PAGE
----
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I am editing a paper to comply with APA 6th edition standards for credits, citations, and references. But the situation described next is new to me, and I could not find a satisfactory answer in the manual.

The researcher invented a game specifically for the study. The game involves props that the researcher also invented (i.e.,as part of the game invented for the study).

The author did disclose that the game was invented for the study. However, because this game could be used for commercial or charitable purposes, it "feels like" it has an intellectual property aspect to it where the author should be credited at one or more places within the manuscript and not just on the title page.

For example, the paper has a picture of the props, but no credit. Should there be a credit, and what does it look like?

Similarly, should there be a citation (where?) and a reference for the game (what does it look like)? Currently there is no citation.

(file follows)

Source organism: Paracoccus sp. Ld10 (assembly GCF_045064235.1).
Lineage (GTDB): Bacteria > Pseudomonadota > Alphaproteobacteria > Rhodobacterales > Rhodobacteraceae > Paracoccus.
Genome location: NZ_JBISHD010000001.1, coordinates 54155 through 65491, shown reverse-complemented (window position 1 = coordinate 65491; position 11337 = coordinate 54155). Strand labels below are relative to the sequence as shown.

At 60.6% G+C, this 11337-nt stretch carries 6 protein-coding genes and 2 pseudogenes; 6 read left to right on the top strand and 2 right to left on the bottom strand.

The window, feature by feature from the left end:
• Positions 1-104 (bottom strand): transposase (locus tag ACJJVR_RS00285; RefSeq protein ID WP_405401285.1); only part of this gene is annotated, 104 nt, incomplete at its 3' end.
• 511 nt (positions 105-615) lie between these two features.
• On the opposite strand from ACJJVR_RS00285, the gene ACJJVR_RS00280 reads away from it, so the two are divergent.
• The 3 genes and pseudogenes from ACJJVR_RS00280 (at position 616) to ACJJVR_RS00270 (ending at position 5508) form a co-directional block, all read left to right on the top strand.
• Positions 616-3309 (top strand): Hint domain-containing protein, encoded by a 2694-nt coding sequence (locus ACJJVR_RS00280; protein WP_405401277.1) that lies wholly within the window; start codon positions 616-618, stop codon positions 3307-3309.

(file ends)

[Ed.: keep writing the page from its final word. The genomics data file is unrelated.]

• Is "the researcher" who invented the game the same as "the author"? – Nate Eldredge Mar 17 at 2:07
  • @Nate Eldredge - Yes, the researcher and the author are the same. – RJo Mar 17 at 2:42
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Similarly, should there be a citation (where?) and a reference for the game (what does it look like)?

No, it is not necessary or expected. Imagine if you replaced the game with an experiment. Then the paper would describe the experiment/game, but not cite it.

If the game has a published manual, you could cite that as if it were a book or report. If there are other publications about the game, you might cite them. This does not appear to be the case.

The fact that the game is someone's intellectual property does not imply that you need a formal citation. You cite sources of information. There are many examples of intellectual property which are not sources.

You might mention who invented the game.

For example, the paper has a picture of the props, but no credit. Should there be a credit, and what does it look like?

You should credit the photographer.

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